However, the conflict has never spread out of the region – let alone reached the capital – as Southeast Asia security expert Zachary Abuza explains:
The conflict remains dominated by conservative Sha’afi clerics, who see themselves as the guardians of traditional Malay culture, and a bulwark against Thai colonialism and cultural influence. Thai officials are frustrated that the 100-year project to assimilate the Malays has failed, unlike every other minority group. (…)
Despite concerns that the insurgents could reach out to transnational groups, such as the Islamic State, to date they have remained inwardly focused. Thai authorities have expressed concern about the influence of the Islamic State, including after recent arrests in Malaysia, but the concerns are driven more by ignorance than reality.
“The Smoldering Thai Insurgency“, by Zachary Abuza, Combatting Terrorism Center at West Point, June 29, 2015
And then there’s this:
“This does not match with incidents in southern Thailand. The type of bomb used is also not in keeping with the south,” Royal Thai Army chief and deputy defence minister General Udomdej Sitabutr said in a televised interview.
“Bangkok bombing ‘does not match’ insurgent tactics in Thai south – army“, Reuters, August 18, 2015
As mentioned above, the ICOC “ruled out insurgents from the deep South” Monday, the Nation reported.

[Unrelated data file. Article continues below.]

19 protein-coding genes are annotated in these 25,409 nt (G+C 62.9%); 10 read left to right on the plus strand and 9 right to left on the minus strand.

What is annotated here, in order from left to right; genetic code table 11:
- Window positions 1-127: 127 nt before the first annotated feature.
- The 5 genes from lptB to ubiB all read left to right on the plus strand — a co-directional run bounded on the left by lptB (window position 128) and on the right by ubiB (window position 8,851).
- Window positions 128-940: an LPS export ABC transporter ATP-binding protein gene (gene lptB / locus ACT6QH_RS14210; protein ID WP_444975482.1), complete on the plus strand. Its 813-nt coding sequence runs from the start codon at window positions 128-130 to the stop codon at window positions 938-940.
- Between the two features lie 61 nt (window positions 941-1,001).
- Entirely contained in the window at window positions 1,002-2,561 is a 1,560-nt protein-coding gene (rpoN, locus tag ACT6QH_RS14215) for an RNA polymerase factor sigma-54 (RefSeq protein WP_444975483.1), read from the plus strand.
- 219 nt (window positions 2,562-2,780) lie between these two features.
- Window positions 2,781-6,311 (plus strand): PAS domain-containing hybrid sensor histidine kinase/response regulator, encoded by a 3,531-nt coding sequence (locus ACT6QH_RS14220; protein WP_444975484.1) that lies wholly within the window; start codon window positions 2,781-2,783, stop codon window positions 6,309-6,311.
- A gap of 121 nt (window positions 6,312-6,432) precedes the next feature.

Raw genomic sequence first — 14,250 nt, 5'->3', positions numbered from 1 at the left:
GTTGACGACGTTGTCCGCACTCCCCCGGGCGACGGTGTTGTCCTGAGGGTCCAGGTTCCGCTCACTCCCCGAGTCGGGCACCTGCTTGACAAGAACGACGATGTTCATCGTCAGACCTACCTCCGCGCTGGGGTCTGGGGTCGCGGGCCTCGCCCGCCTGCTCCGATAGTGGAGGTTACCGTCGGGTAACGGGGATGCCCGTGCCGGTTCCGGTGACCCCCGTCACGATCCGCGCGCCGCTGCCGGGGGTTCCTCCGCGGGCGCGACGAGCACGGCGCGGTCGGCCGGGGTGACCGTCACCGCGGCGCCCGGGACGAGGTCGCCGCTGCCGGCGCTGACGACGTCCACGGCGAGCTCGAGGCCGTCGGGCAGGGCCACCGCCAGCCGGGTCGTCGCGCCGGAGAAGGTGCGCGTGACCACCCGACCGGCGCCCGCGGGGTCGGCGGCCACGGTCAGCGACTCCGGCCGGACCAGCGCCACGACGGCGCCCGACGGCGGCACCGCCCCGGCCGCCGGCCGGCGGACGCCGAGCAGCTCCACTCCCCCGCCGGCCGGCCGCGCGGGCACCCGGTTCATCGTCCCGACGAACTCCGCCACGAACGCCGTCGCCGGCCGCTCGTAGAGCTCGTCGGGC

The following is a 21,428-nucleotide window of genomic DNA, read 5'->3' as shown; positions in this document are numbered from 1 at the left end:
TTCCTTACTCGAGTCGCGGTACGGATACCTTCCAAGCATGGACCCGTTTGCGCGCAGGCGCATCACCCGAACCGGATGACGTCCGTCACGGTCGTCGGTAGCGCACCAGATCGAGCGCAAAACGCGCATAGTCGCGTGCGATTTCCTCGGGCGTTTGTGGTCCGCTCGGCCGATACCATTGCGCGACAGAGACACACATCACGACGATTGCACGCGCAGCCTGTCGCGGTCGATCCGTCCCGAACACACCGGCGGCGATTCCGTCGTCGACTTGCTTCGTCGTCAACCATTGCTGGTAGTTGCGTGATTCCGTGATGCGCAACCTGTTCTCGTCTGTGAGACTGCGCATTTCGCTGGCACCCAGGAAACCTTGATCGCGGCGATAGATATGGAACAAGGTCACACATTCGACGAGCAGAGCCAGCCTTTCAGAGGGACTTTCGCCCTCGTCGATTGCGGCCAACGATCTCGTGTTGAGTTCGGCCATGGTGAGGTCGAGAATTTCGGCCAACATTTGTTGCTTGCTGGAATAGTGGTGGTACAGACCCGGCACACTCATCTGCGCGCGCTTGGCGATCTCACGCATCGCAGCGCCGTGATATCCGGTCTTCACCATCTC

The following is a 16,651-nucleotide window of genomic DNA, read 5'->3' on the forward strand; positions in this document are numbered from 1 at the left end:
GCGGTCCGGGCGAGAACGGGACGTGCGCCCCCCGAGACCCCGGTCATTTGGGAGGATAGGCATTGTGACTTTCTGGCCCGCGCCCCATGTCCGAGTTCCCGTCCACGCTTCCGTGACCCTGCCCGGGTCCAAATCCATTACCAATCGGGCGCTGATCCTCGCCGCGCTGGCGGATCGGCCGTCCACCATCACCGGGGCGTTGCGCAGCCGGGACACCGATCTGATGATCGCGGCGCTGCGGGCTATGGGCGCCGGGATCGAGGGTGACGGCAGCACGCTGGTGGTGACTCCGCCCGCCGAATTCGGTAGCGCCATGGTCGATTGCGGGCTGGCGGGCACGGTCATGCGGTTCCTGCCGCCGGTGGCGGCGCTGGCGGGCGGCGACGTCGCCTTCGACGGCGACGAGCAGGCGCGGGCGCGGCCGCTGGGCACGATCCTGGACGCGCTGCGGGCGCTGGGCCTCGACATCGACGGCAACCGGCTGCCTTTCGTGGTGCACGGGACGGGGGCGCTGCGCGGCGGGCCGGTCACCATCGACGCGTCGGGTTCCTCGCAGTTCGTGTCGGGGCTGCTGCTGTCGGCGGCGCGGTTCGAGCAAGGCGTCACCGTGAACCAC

Unless there’s a change in tactics and a claim has been made by any of the insurgent groups, the likelihood that they carried out Monday’s attack remains low at this point.
Option 3: Who else? Well…
This is probably the most theoretical territory and thus also the most dangerous as pure speculation has thrown around a lot of names, groups and factions. Many of the theories being thrown around in the vast space of the internet are incidental or anecdotal at best and should be – until any further solid confirmation pointing into any of these directions – taken with a huge grain of salt.
Nevertheless, whoever made carried out these attacks has played into the hands of the hawkish Thai military government, regardless of the intentions. It potentially delivers them the justification for harsher security measures or, even worse, a reason to somehow remain even more of an influential power stakeholder in the near distant future, thanks to political changes being undertaken since the coup.
What we can say for certain is…
…that we don’t know anything about the perpetrators yet! But – as the above is subject to change once we do know more – what can also be said for certain is that the attack, the way it has been carried with the aim of causing the most damage possible, is unprecedented for the city of Bangkok and, with possible suspects and motives being still highly elusive, is serving the very definition of terrorism: causing chaos and intimidating uncertainty in an already tense political situation.